A King County Sheriff deputy told KIRO-7 the girl was found safe after store employees recognized her from social media reports and called 911.
Investigators say they will interview the girl to find out how she made it to Seattle from her rural Redmond home, five hours after she was reported missing by her father.
According to investigators, the girl’s father left the girl home alone for 30 minutes to run an errand at about 4 p.m. When he returned, the girl was gone. Detectives asked the girl’s friends and neighbors if they had seen her.
Search and rescue volunteers streamed into the heavily wooded neighborhood at about 6 p.m. and scoured the area with dogs and using horses, ATVs, and a helicopter.
“Fortunately she's safe,” said Stan Seo with the King County Sheriff’s office. “Our detectives are en route to Seattle to interview her and account for what exactly transpired. It's kind of a mystery to us, and we need to find out."
While questions are being answered, volunteers and police were relieved.
“It is a tremendous relief to know that she is safe,” said Seo. “I think her parents are going to be really excited to see her and hug her and hold her."
http://seattlebackpackersmagazine.com/northwest-horseback-search-and-rescue-nwhsar/ by Scott Preston
Over the past few months, King County Search and Rescue has opened up some of their units and shown us what is involved in back country rescue.
This month we’re looking at the Horseback Unit, also known as Northwest Horseback Search and Rescue (NWHSAR).
NWHSAR is a unit of trained volunteers and their horses that serve the King County Sheriff’s Office in Search and Rescue. The team members are horse handlers first, and learn the required SAR training along with their horses. Their missions utilize all the benefits that horses provide in the field. Due to their size and strength, horses can often replace the work of about 20 team members on foot.
If a subject can be carried out on horseback instead of by hand on a litter, they often are removed more quickly and with only 3 to 5 members of the horse team, instead of 20 to 30 required of a foot team.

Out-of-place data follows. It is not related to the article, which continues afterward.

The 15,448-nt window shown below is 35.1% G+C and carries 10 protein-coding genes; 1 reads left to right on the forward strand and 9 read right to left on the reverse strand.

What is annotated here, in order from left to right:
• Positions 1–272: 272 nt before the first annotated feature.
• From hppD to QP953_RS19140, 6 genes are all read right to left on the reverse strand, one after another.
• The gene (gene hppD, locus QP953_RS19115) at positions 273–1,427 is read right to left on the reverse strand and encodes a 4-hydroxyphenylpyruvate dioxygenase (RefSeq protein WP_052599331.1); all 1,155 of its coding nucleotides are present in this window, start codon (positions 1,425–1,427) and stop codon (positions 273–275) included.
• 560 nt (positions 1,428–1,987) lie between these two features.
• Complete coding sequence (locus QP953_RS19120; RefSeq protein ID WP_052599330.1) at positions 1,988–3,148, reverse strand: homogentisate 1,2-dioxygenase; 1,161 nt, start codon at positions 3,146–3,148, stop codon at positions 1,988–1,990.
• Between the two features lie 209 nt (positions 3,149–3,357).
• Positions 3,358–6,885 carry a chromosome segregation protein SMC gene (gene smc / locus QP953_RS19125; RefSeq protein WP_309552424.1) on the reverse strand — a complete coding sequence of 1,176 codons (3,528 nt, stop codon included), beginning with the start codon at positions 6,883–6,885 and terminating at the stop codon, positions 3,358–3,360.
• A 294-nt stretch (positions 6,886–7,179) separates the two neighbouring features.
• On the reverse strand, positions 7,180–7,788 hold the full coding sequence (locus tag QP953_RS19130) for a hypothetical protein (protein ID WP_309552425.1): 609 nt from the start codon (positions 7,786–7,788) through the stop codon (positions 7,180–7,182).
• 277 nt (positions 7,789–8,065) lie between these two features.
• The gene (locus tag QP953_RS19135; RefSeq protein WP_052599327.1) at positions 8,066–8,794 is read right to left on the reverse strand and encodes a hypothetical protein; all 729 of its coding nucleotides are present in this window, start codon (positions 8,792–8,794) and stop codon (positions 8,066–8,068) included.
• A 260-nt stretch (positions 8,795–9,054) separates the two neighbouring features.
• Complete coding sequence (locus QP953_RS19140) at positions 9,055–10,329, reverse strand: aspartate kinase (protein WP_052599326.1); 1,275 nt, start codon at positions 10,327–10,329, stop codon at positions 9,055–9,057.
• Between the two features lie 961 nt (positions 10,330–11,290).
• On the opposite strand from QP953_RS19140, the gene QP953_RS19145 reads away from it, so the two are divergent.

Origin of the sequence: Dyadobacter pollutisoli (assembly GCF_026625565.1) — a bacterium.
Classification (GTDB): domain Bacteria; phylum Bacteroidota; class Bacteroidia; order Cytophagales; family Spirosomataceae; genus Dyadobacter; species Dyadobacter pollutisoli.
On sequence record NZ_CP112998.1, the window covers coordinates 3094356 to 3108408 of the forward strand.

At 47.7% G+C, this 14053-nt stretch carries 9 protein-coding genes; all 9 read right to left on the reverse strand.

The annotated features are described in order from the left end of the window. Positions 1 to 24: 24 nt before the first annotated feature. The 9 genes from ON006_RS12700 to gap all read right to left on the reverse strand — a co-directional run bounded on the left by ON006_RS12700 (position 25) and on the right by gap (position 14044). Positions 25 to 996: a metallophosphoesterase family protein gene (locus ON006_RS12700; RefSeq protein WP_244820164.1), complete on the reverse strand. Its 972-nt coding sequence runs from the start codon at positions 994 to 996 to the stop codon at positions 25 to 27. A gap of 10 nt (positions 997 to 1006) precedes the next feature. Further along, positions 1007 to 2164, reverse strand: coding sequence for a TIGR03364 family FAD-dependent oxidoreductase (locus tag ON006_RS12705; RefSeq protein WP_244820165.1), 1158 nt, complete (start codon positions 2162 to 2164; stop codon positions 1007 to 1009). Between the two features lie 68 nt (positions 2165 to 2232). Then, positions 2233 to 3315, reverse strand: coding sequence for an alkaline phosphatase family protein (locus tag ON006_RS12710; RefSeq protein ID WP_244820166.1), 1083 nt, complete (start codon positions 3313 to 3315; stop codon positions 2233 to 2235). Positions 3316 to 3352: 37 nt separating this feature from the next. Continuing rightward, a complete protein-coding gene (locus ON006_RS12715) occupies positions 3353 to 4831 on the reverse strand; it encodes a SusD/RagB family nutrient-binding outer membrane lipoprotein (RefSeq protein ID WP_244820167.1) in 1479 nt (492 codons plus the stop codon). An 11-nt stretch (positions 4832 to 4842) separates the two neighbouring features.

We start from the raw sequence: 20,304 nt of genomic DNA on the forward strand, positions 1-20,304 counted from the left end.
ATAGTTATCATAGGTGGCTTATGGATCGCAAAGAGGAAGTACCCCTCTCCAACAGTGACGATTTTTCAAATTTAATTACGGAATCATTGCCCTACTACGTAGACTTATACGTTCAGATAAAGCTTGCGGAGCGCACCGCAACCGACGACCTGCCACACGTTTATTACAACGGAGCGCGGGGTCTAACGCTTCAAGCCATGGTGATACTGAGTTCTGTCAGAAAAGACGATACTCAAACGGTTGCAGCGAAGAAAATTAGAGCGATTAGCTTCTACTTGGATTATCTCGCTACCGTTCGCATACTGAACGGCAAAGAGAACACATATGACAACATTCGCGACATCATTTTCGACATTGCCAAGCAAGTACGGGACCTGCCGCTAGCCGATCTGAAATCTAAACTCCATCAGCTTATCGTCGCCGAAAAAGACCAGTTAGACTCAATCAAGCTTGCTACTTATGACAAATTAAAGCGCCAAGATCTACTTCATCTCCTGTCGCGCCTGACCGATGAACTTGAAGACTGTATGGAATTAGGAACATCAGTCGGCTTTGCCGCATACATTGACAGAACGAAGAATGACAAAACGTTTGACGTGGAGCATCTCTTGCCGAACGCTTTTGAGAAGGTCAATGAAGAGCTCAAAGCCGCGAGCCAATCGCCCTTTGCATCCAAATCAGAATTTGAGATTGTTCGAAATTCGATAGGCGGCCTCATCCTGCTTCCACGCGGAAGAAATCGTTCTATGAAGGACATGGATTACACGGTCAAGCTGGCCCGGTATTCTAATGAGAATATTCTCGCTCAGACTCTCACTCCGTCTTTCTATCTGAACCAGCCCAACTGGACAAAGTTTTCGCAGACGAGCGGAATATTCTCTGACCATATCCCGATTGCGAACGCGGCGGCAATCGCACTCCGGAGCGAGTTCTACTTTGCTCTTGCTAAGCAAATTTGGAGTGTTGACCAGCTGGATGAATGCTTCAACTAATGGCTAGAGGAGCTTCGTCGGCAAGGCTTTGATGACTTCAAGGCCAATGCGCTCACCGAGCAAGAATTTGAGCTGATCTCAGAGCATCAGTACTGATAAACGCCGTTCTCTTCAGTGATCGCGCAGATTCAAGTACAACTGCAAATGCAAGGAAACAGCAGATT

NWHSAR teams are prepared to render assistance to the public or other emergency workers, as needed.
The group’s founders started the organization in 1996 by completing ESAR training, then organized specifically to utilize horses in rescue situations. They restructured the ESAR training to suit horseback functions and access the assets of their horses. Members and their horses complete a complex 6-month training process to qualify as search and rescue (SAR) workers.
Horses are an invaluable asset on SAR missions, as they provide a higher vantage point for searching, move faster than rescuers on foot, and can carry more weight. Additionally, the horses possess an instinctive, observant nature that makes them valuable and active participants in searches. Their senses are much like dogs, more sensitive to sounds and smells than ours, and are effective searchers naturally. Horses will often alert their riders to the presence of other people in the field.
When “paged-out” by the sheriff’s office, NWHSAR members may assist with:
Lost person searches (in both urban and backcountry settings)
Delivering needed medical/rescue supplies into the field
Carrying injured subjects
Radio relay assistance
Helping other rescue units
Evidence searches and other duties as needed.
As a 501-C3 organization, Northwest Horseback Search and Rescue is dependent upon donations to cover unit operating expenses. If you would like to support this valuable organization and its dedicated members, please contact us at www.nwhsar.org.
If you aren’t familiar or comfortable with how to treat horses on the trail, here are some thing to remember:
Speak gently, softly, even if you are a fanatic horse lover. The high, squeaky, exuberant voices can startle and confuse horses. Do your best to let them know you are a calm human.
With a backpack on, your shape looks different than normal. Horses can easily confuse you for something other than a human.
Their sense of smell is keen, they’ll know you are there before they see you, and it’s best to let them see you in plain sight.
Give them a wide space to pass on the trail. Horses are 1200 pounds or more. Give them plenty of room to pass you, and do let them pass. They’re likely going faster than you are.